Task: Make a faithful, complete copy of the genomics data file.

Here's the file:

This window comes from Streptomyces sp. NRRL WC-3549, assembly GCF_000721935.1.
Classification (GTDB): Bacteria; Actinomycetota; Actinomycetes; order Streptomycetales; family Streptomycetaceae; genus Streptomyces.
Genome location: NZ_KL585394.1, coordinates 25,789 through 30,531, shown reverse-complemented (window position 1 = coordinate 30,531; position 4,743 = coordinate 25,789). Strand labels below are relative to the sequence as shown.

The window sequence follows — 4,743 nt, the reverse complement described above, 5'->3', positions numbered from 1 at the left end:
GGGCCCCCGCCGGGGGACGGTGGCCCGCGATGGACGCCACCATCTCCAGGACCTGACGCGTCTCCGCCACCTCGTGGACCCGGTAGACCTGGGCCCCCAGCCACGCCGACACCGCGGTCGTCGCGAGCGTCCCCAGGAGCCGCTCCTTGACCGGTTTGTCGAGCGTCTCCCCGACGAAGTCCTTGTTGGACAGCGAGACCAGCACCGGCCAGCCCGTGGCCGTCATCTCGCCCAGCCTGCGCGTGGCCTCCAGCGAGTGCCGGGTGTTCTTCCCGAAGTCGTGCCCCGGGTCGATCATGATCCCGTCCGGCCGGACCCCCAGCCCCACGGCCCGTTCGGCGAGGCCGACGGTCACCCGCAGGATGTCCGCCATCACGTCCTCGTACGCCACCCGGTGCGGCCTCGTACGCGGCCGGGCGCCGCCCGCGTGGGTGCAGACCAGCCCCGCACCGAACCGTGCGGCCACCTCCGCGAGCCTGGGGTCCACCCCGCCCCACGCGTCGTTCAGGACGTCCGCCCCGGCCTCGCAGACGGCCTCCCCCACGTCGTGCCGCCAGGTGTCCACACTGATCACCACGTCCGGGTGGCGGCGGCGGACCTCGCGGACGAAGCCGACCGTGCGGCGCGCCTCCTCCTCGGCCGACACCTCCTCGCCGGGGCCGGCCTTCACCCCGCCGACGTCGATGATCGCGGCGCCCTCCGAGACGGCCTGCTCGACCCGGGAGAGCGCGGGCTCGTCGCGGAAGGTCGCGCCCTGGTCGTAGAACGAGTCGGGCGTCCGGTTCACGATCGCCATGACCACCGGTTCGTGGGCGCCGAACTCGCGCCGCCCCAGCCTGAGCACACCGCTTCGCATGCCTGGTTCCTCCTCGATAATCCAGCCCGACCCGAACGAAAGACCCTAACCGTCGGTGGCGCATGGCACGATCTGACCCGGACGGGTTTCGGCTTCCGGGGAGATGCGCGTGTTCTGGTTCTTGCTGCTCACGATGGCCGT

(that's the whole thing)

This window comes from Streptomyces sp. NRRL WC-3549, assembly GCF_000721935.1.
Classification (GTDB): Bacteria; Actinomycetota; Actinomycetes; order Streptomycetales; family Streptomycetaceae; genus Streptomyces.
Genome location: NZ_KL585394.1, coordinates 25,789 through 30,531, shown reverse-complemented (window position 1 = coordinate 30,531; position 4,743 = coordinate 25,789). Strand labels below are relative to the sequence as shown.

The window sequence follows — 4,743 nt, the reverse complement described above, 5'->3', positions numbered from 1 at the left end:
GGGCCCCCGCCGGGGGACGGTGGCCCGCGATGGACGCCACCATCTCCAGGACCTGACGCGTCTCCGCCACCTCGTGGACCCGGTAGACCTGGGCCCCCAGCCACGCCGACACCGCGGTCGTCGCGAGCGTCCCCAGGAGCCGCTCCTTGACCGGTTTGTCGAGCGTCTCCCCGACGAAGTCCTTGTTGGACAGCGAGACCAGCACCGGCCAGCCCGTGGCCGTCATCTCGCCCAGCCTGCGCGTGGCCTCCAGCGAGTGCCGGGTGTTCTTCCCGAAGTCGTGCCCCGGGTCGATCATGATCCCGTCCGGCCGGACCCCCAGCCCCACGGCCCGTTCGGCGAGGCCGACGGTCACCCGCAGGATGTCCGCCATCACGTCCTCGTACGCCACCCGGTGCGGCCTCGTACGCGGCCGGGCGCCGCCCGCGTGGGTGCAGACCAGCCCCGCACCGAACCGTGCGGCCACCTCCGCGAGCCTGGGGTCCACCCCGCCCCACGCGTCGTTCAGGACGTCCGCCCCGGCCTCGCAGACGGCCTCCCCCACGTCGTGCCGCCAGGTGTCCACACTGATCACCACGTCCGGGTGGCGGCGGCGGACCTCGCGGACGAAGCCGACCGTGCGGCGCGCCTCCTCCTCGGCCGACACCTCCTCGCCGGGGCCGGCCTTCACCCCGCCGACGTCGATGATCGCGGCGCCCTCCGAGACGGCCTGCTCGACCCGGGAGAGCGCGGGCTCGTCGCGGAAGGTCGCGCCCTGGTCGTAGAACGAGTCGGGCGTCCGGTTCACGATCGCCATGACCACCGGTTCGTGGGCGCCGAACTCGCGCCGCCCCAGCCTGAGCACACCGCTTCGCATGCCTGGTTCCTCCTCGATAATCCAGCCCGACCCGAACGAAAGACCCTAACCGTCGGTGGCGCATGGCACGATCTGACCCGGACGGGTTTCGGCTTCCGGGGAGATGCGCGTGTTCTGGTTCTTGCTGCTCACGATGGCCGT